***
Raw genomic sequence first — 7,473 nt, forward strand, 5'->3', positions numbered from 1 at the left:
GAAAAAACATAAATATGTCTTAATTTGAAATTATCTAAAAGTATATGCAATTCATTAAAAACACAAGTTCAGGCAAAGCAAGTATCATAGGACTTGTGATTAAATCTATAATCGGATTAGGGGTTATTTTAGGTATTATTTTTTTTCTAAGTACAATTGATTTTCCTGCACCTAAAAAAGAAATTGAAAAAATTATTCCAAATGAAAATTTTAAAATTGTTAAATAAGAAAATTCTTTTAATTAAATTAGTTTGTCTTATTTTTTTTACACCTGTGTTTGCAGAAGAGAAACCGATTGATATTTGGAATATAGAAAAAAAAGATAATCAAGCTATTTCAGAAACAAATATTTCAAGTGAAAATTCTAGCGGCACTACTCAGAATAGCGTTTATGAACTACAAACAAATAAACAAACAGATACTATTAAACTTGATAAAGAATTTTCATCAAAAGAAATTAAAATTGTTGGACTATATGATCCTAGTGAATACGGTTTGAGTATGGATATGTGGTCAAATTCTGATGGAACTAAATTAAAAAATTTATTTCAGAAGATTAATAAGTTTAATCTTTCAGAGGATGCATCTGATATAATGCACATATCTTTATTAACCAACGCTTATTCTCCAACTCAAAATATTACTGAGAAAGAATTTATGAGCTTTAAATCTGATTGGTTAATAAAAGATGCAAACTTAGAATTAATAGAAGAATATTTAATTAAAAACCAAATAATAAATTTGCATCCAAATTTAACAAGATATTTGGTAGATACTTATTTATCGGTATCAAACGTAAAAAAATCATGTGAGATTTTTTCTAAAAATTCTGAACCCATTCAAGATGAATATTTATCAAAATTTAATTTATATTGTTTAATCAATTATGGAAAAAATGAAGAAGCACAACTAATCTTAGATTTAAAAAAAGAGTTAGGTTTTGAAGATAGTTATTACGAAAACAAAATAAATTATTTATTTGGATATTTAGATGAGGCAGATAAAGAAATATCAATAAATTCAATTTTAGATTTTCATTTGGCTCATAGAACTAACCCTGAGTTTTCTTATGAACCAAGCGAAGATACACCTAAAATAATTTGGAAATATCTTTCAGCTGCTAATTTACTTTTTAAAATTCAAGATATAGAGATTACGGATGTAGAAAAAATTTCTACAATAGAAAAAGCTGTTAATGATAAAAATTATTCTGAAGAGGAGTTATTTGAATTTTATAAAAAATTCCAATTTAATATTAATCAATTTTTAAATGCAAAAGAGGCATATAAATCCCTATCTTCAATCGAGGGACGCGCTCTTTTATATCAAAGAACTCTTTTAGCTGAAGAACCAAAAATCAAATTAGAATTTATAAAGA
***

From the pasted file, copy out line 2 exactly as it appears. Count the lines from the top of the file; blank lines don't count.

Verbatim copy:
GAAAAAACATAAATATGTCTTAATTTGAAATTATCTAAAAGTATATGCAATTCATTAAAAACACAAGTTCAGGCAAAGCAAGTATCATAGGACTTGTGATTAAATCTATAATCGGATTAGGGGTTATTTTAGGTATTATTTTTTTTCTAAGTACAATTGATTTTCCTGCACCTAAAAAAGAAATTGAAAAAATTATTCCAAATGAAAATTTTAAAATTGTTAAATAAGAAAATTCTTTTAATTAAATTAGTTTGTCTTATTTTTTTTACACCTGTGTTTGCAGAAGAGAAACCGATTGATATTTGGAATATAGAAAAAAAAGATAATCAAGCTATTTCAGAAACAAATATTTCAAGTGAAAATTCTAGCGGCACTACTCAGAATAGCGTTTATGAACTACAAACAAATAAACAAACAGATACTATTAAACTTGATAAAGAATTTTCATCAAAAGAAATTAAAATTGTTGGACTATATGATCCTAGTGAATACGGTTTGAGTATGGATATGTGGTCAAATTCTGATGGAACTAAATTAAAAAATTTATTTCAGAAGATTAATAAGTTTAATCTTTCAGAGGATGCATCTGATATAATGCACATATCTTTATTAACCAACGCTTATTCTCCAACTCAAAATATTACTGAGAAAGAATTTATGAGCTTTAAATCTGATTGGTTAATAAAAGATGCAAACTTAGAATTAATAGAAGAATATTTAATTAAAAACCAAATAATAAATTTGCATCCAAATTTAACAAGATATTTGGTAGATACTTATTTATCGGTATCAAACGTAAAAAAATCATGTGAGATTTTTTCTAAAAATTCTGAACCCATTCAAGATGAATATTTATCAAAATTTAATTTATATTGTTTAATCAATTATGGAAAAAATGAAGAAGCACAACTAATCTTAGATTTAAAAAAAGAGTTAGGTTTTGAAGATAGTTATTACGAAAACAAAATAAATTATTTATTTGGATATTTAGATGAGGCAGATAAAGAAATATCAATAAATTCAATTTTAGATTTTCATTTGGCTCATAGAACTAACCCTGAGTTTTCTTATGAACCAAGCGAAGATACACCTAAAATAATTTGGAAATATCTTTCAGCTGCTAATTTACTTTTTAAAATTCAAGATATAGAGATTACGGATGTAGAAAAAATTTCTACAATAGAAAAAGCTGTTAATGATAAAAATTATTCTGAAGAGGAGTTATTTGAATTTTATAAAAAATTCCAATTTAATATTAATCAATTTTTAAATGCAAAAGAGGCATATAAATCCCTATCTTCAATCGAGGGACGCGCTCTTTTATATCAAAGAACTCTTTTAGCTGAAGAACCAAAAATCAAATTAGAATTTATAAAGA